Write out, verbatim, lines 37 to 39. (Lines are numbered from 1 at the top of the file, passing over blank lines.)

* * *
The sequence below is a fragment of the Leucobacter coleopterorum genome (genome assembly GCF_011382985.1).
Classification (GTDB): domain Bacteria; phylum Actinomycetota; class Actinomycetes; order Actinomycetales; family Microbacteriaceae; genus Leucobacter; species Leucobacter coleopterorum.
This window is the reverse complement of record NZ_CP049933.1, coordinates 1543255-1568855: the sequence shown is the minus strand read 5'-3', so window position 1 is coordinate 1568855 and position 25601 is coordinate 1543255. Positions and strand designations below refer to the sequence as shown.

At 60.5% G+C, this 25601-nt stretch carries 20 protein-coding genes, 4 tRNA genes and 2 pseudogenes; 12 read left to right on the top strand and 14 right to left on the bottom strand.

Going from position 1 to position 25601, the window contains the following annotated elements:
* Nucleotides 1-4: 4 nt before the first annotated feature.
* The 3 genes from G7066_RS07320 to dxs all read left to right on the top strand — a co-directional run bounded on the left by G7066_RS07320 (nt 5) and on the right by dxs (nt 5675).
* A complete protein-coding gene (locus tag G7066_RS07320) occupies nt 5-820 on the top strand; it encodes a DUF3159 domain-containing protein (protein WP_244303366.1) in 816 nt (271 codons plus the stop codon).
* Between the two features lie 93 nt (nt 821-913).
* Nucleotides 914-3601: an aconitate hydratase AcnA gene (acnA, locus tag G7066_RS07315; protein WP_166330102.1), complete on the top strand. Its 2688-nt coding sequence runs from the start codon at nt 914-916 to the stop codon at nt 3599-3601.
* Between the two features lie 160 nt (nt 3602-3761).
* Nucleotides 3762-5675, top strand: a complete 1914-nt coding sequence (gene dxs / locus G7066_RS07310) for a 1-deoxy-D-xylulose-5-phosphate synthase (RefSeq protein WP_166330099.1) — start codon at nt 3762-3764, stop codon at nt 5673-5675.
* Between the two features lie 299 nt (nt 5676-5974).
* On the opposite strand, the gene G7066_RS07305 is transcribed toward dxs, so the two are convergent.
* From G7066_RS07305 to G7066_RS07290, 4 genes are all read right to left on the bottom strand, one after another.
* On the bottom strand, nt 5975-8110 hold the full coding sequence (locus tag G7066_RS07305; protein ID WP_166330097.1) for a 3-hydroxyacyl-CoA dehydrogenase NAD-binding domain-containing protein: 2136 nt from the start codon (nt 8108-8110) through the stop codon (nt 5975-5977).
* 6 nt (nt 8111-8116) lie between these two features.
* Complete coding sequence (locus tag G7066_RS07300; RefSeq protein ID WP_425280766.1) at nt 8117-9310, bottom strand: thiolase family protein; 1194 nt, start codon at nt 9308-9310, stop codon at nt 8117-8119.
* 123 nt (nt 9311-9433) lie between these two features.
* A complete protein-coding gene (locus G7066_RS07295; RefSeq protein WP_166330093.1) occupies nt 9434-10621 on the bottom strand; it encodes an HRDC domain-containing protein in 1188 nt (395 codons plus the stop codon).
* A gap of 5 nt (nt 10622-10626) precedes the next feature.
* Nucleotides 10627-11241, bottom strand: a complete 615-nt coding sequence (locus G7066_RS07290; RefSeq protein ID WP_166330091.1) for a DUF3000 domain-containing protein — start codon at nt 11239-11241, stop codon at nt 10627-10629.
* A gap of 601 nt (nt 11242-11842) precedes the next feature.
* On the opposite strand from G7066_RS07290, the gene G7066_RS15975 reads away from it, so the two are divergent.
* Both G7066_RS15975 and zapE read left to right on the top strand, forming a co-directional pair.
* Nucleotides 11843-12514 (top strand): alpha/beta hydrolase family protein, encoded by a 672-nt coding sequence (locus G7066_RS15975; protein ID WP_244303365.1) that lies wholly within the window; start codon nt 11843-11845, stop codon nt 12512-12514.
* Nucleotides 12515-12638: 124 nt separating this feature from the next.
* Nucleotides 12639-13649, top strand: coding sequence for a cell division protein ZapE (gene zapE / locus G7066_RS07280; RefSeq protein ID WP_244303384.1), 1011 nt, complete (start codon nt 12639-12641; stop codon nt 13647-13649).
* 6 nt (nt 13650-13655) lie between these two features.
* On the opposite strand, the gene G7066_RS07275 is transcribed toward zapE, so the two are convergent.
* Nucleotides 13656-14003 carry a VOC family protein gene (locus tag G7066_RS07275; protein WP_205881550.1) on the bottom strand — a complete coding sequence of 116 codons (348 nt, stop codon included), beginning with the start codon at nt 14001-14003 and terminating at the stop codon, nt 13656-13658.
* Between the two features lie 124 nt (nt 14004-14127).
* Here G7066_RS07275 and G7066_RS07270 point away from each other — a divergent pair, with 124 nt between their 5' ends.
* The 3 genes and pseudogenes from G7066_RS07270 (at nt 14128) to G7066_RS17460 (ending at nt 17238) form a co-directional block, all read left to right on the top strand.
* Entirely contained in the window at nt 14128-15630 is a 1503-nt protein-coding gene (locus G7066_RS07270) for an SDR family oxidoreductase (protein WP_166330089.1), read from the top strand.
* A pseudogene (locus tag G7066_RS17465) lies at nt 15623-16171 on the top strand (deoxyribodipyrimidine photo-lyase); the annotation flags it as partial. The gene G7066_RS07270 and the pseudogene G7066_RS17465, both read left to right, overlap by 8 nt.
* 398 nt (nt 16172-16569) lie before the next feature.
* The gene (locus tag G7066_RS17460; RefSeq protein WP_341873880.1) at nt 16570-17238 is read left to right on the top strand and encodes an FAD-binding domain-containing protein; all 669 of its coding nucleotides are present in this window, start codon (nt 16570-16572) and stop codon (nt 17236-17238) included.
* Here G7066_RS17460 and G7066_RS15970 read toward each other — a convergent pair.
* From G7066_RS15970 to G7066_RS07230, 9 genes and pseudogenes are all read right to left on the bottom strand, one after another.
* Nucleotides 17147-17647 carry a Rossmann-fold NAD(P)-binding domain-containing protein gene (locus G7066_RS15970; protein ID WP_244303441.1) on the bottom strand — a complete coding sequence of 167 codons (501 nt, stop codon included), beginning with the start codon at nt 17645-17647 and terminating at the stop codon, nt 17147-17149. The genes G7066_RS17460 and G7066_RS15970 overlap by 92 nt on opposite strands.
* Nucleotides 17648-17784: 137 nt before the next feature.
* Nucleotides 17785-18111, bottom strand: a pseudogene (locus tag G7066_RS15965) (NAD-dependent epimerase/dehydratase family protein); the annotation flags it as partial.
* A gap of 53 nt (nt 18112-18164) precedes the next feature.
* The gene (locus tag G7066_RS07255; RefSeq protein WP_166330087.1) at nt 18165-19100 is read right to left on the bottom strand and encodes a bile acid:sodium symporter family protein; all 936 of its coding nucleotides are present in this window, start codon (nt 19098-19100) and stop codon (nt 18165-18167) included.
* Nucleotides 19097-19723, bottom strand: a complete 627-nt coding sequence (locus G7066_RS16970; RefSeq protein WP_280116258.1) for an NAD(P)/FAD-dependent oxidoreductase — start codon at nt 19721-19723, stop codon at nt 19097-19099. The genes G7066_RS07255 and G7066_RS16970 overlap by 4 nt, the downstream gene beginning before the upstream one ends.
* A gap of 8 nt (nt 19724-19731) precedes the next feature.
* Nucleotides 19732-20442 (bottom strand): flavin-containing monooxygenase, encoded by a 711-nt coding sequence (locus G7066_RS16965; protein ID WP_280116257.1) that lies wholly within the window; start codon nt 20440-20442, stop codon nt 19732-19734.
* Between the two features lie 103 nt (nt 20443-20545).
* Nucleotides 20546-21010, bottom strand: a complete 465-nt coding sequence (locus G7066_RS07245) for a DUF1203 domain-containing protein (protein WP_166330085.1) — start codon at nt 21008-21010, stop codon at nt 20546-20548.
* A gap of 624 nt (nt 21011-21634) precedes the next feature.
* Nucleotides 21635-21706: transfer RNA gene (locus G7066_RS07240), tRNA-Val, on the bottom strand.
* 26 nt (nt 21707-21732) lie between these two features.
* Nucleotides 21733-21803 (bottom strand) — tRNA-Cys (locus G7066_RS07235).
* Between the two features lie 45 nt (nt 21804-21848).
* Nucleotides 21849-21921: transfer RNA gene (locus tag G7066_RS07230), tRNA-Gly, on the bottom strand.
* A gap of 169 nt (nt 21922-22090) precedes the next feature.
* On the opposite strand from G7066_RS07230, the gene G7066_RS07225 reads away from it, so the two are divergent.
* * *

* 398 nt (nt 16172-16569) lie before the next feature.
* The gene (locus tag G7066_RS17460; RefSeq protein WP_341873880.1) at nt 16570-17238 is read left to right on the top strand and encodes an FAD-binding domain-containing protein; all 669 of its coding nucleotides are present in this window, start codon (nt 16570-16572) and stop codon (nt 17236-17238) included.
* Here G7066_RS17460 and G7066_RS15970 read toward each other — a convergent pair.